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Imagine waking up one morning to find all the fish swimming upside down in an aquarium.
You feel the water just noticing that it is boiling. I cooked the fish!
This is more common than you might think. If the heater is turned on longer than necessary, the fish may overheat.
This is where the aquarium temperature controller comes into play.
This vital device could save the lives of fish. Today, I will introduce to you.
As the name implies, you can set the exact "aquarium temperature" through aquarium heating control. Much more accurate than an aquarium heater.
Think of the temperature controller as the external thermostat of the aquarium.
There are two kinds of aquarium temperature controllers.
1. Pre-wired temperature controller - provided as a whole. Just plug in the heater and you're done. No more effort!
2. DIY temperature controller - as the name suggests, buy parts individually and create your own temperature controller. If you want to create your own knowledge, we recommend that you learn about electricity.
The exact style of aquarium temperature controller varies from brand to brand, but usually consists of three different parts.
The controller consists of a digital LCD screen and buttons that set the desired temperature.
This is the brain of the device. The controller monitors the water in the aquarium to make sure it is always at the right temperature.
Obviously the plug for the water heater goes through here.
Some temperature controllers have two separate outputs, one for heating and one for coolers.
The two thermostats heat the water when it gets too cold and cool it when it gets too hot.
The waterproof probe is installed in the aquarium to measure the water temperature.
If you have a brine tank, you need a corrosion resistant probe.
Without getting bored with the technical details, the function of the temperature controller is actually quite simple.
Set the required temperature with the controller. In this case, I set it to 79 degrees Fahrenheit. This is because angelfish prefer it.
With the help of sensors in the tank, the temperature controller reads the temperature and compares it to the set temperature.
If the temperature is lower than the set temperature, the controller will power the socket and turn on the heater.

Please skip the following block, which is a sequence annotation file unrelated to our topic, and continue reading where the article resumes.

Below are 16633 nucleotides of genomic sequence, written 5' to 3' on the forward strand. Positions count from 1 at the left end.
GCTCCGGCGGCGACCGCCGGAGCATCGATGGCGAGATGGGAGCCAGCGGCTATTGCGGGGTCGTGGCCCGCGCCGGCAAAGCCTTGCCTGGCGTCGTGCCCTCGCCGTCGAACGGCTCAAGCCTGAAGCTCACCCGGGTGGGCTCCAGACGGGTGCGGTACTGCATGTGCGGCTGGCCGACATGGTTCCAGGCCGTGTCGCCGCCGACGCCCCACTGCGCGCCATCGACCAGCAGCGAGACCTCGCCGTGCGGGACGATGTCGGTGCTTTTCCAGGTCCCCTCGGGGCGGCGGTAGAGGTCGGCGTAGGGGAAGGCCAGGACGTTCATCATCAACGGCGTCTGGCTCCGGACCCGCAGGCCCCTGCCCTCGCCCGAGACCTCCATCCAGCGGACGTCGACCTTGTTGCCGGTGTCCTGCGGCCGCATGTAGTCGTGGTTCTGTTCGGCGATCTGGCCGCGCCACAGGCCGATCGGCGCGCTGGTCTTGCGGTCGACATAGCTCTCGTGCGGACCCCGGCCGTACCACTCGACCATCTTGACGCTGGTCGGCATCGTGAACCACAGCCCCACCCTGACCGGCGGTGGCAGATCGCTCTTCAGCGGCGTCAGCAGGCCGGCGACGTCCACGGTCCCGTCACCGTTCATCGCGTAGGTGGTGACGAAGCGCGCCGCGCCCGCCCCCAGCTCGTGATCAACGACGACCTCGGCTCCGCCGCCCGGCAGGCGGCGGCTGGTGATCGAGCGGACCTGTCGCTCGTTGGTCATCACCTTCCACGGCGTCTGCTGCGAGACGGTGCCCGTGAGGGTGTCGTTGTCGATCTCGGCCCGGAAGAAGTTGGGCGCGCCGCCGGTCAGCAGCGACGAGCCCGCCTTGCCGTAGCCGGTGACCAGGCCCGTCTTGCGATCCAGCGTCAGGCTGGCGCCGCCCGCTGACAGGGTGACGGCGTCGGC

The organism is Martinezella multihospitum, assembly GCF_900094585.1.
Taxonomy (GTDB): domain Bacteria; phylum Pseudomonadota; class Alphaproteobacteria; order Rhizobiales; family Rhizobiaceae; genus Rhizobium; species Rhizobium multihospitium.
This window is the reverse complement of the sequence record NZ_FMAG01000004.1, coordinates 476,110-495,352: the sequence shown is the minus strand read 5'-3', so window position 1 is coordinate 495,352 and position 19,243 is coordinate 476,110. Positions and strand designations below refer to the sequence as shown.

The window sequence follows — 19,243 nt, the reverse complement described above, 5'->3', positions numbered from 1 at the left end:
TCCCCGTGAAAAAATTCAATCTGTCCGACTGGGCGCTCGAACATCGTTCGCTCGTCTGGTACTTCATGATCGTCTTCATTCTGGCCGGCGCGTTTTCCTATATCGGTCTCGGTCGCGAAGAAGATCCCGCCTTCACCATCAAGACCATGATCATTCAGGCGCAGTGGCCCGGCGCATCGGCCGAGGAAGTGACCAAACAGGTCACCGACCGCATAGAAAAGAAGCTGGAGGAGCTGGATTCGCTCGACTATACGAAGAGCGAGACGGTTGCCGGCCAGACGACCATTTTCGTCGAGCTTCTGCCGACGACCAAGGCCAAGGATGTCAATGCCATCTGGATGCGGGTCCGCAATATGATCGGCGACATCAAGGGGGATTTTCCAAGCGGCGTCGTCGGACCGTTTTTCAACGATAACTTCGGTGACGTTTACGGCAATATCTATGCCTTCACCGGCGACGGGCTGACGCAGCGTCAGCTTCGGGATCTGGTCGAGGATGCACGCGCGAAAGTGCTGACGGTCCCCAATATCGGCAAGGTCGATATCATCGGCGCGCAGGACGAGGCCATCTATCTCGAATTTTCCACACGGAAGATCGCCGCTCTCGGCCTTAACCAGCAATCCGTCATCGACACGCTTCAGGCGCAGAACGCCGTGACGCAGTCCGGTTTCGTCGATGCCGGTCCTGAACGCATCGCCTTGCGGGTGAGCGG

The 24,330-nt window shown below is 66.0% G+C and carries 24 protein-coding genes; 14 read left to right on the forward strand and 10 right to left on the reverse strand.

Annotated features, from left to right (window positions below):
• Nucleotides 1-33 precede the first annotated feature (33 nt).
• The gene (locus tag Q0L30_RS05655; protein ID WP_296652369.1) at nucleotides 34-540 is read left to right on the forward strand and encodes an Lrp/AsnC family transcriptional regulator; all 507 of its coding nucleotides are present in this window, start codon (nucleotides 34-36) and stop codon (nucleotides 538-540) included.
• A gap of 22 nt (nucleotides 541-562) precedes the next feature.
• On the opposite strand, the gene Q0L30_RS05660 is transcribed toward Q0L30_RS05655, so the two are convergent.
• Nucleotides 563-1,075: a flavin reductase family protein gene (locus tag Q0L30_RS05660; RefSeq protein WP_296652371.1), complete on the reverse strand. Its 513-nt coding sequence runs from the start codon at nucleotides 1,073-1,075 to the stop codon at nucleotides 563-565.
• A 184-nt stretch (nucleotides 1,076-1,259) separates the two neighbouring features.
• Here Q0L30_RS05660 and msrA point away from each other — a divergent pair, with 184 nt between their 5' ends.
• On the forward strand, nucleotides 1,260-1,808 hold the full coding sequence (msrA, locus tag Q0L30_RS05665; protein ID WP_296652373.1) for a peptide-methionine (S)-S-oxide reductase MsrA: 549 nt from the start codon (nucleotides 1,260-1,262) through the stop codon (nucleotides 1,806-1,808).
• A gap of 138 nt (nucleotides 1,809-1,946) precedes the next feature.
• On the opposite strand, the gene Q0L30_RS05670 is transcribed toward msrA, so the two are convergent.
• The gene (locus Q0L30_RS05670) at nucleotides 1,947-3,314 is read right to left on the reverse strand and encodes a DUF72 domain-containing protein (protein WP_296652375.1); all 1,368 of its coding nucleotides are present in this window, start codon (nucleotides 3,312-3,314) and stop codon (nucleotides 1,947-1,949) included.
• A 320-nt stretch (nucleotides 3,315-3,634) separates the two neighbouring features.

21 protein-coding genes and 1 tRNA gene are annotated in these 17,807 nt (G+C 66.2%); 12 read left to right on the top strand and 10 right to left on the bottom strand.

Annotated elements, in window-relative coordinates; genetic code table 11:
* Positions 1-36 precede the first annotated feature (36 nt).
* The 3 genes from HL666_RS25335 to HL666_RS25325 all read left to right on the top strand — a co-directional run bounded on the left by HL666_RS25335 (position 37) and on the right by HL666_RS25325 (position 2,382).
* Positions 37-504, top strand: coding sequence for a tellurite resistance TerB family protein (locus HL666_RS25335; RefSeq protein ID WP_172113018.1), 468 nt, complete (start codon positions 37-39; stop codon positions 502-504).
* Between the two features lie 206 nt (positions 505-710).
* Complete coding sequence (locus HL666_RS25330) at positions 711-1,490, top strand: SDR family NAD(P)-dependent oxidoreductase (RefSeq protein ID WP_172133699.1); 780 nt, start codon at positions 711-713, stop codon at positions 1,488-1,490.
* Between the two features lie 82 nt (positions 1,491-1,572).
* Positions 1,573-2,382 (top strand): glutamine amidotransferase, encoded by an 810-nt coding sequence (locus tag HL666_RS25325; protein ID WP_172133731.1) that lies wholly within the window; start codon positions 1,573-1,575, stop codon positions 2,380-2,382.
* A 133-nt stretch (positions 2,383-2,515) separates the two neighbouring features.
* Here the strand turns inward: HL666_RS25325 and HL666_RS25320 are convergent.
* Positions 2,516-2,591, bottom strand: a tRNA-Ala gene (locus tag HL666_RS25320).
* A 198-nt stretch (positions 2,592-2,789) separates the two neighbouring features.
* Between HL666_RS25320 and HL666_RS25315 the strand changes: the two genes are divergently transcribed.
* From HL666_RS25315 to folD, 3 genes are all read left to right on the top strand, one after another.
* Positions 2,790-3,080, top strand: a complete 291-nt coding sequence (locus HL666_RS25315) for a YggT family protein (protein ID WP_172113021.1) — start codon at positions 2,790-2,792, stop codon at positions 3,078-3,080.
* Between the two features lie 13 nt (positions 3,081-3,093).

Once the temperature is reached, turn off the heater until the temperature drops again.
The aquarium heaters used probably already have thermostats. When it reaches a certain temperature, it will automatically shut down.
So why do you need a temperature controller in an aquarium?
Well, it turns out there are two good reasons...
Actually, the heater is out of order.
The heater may fail due to improper manufacturing, incorrect installation, user error, power failure or a variety of other reasons.
Yes, the aquarium heater is unlikely to break down.
But if it fails, the tank could overheat and bid farewell to tropical fish, plants and corals.
In fact, frequent visits to the aquarium forum post countless stories about lovers returning to fish soup.
Aquarium temperature controllers can avoid such costly accidents.
When the water reaches the set temperature, the controller will turn off the heating and heating.
If your aquarium heater also has a thermostat, the temperature controller is an additional level of safety.
You need to give it to the modern aquarium heater. You can squeeze thermostats, temperature sensors and heating elements into smaller products that take up less space in the tank.
The downside, however, is that these components are not very precise. If reproduction requires a narrow temperature range, or if fish are very sensitive, a more accurate method of measuring water temperature is needed.
Then a temperature controller appears and measures the water temperature accurately.